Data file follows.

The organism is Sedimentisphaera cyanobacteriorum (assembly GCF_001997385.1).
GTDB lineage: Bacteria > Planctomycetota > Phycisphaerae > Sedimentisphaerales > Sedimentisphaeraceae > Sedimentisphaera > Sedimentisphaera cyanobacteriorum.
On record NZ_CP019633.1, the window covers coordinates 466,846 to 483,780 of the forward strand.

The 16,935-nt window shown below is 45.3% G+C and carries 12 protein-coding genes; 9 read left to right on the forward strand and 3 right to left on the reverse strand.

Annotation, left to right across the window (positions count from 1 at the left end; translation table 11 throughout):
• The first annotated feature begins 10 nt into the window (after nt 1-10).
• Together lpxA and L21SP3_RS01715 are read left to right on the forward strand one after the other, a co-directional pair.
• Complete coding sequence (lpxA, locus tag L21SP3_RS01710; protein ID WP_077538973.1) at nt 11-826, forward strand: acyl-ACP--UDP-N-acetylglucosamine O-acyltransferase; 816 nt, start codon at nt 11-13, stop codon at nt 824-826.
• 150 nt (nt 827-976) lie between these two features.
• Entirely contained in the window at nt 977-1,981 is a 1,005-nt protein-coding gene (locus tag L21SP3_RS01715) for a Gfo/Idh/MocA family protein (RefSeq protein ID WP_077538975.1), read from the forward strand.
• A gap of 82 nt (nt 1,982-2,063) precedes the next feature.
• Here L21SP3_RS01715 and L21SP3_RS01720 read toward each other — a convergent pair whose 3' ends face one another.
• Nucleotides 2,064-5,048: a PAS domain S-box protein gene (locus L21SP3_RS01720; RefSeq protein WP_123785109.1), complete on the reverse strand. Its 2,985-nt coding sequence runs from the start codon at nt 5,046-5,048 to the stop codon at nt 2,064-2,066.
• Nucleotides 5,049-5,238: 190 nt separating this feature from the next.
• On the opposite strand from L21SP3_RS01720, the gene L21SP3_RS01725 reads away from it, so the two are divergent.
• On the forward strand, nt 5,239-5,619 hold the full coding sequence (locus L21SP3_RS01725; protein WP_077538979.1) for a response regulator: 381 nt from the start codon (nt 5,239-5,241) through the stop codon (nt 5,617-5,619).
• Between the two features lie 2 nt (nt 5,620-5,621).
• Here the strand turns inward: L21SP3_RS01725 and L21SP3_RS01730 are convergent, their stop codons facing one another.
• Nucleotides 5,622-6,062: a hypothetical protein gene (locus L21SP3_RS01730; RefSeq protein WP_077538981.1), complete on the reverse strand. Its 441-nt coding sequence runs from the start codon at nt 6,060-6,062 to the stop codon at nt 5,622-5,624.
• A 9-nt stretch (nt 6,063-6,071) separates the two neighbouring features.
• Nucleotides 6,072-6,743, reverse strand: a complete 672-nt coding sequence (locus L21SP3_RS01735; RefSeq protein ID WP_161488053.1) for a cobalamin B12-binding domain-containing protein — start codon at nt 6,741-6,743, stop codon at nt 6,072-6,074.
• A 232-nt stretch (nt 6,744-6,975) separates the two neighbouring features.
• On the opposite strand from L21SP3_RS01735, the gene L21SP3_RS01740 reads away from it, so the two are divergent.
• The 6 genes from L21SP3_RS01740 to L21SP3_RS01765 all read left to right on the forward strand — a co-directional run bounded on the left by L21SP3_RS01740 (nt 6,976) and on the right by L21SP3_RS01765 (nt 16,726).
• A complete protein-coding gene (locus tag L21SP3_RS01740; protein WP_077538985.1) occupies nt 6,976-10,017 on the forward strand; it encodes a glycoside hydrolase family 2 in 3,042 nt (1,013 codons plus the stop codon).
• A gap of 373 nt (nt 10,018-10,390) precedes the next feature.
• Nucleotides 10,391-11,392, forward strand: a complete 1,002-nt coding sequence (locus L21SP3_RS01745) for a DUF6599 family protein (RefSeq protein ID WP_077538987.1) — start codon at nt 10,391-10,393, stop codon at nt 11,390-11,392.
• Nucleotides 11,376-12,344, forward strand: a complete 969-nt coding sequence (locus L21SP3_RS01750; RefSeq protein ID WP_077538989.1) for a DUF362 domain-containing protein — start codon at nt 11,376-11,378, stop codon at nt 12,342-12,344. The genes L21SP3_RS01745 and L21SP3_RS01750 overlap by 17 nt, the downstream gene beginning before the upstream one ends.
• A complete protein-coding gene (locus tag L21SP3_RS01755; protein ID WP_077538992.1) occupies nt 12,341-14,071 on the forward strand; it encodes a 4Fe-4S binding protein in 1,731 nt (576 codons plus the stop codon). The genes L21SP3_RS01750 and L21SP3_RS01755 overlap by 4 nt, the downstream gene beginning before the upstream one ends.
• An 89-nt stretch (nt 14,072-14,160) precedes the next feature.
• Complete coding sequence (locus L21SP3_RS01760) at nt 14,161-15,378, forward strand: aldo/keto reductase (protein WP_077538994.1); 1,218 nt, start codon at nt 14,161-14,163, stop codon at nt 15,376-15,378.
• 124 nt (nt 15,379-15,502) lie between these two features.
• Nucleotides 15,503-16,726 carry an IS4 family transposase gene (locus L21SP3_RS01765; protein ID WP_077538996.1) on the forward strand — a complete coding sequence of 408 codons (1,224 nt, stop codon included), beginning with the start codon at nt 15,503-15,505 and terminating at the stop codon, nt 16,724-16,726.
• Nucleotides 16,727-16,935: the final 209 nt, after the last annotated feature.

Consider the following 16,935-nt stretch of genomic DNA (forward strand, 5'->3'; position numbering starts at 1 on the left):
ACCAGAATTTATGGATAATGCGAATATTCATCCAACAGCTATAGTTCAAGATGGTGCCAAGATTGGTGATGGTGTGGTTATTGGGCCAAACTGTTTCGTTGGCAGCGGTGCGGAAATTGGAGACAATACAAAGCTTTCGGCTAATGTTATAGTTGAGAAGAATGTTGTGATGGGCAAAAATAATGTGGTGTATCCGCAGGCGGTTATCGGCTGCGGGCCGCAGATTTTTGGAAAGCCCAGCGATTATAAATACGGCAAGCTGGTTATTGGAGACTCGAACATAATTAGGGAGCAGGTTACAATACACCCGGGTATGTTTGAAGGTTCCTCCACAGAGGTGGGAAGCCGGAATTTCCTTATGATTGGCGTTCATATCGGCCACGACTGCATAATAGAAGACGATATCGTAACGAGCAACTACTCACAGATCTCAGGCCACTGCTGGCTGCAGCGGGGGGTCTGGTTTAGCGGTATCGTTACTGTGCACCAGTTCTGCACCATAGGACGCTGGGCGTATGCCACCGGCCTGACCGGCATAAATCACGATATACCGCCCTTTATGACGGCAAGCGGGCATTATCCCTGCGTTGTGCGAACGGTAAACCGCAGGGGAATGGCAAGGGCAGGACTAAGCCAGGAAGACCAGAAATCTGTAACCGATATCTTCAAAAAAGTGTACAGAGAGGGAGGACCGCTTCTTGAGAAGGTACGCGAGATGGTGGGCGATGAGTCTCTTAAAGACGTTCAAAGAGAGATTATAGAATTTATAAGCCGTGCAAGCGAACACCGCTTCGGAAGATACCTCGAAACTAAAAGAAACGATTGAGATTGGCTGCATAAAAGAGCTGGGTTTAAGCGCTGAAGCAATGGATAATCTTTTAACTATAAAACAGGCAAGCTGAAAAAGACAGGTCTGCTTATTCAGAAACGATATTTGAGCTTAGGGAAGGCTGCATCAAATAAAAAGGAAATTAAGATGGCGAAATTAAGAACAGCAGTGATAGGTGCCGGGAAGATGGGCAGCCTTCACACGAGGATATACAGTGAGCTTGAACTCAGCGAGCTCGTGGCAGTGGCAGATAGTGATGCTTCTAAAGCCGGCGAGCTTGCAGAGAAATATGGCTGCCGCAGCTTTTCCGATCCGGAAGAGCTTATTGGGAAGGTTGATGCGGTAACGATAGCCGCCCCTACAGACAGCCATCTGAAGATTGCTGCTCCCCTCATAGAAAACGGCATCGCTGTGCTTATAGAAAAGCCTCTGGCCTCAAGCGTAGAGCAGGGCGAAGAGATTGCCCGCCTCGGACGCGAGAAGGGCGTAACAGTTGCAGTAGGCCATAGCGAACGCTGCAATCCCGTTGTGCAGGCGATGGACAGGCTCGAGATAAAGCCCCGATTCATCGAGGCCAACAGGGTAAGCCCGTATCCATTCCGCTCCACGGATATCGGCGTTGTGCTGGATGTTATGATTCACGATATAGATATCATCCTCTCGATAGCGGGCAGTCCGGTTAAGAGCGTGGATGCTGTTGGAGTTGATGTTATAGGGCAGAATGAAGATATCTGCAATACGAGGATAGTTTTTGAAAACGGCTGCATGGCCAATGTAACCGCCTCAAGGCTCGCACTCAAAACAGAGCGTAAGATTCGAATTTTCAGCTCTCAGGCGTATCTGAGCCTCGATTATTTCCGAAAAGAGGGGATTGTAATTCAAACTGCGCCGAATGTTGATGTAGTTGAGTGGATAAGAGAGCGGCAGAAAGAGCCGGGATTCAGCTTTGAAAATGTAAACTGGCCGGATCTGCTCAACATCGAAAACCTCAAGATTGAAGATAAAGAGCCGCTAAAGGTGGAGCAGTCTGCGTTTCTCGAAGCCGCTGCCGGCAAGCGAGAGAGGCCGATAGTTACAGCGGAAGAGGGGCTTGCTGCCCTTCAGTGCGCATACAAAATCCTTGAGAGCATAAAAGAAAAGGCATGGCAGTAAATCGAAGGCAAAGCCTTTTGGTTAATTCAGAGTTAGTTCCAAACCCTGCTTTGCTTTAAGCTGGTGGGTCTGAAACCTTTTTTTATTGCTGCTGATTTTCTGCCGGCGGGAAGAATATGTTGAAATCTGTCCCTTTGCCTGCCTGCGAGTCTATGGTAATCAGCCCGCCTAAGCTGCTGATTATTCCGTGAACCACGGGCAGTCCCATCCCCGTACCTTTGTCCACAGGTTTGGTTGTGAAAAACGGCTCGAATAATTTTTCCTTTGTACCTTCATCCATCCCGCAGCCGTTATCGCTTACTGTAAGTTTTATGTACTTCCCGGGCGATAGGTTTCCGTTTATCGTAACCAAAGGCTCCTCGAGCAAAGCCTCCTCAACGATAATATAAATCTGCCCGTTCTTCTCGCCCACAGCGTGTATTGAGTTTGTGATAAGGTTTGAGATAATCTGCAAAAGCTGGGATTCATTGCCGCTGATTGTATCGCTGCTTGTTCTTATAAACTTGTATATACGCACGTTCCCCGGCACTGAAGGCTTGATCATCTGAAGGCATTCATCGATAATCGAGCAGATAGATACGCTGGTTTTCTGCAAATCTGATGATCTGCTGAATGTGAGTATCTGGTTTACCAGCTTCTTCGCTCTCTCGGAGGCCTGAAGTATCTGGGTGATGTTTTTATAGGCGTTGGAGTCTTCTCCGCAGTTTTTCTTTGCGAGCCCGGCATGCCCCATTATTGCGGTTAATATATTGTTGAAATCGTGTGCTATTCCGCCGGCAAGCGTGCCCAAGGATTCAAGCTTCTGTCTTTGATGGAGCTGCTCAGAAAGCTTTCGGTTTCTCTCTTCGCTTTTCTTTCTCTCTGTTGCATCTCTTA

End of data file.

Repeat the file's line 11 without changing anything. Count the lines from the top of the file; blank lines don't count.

• A gap of 82 nt (nt 1,982-2,063) precedes the next feature.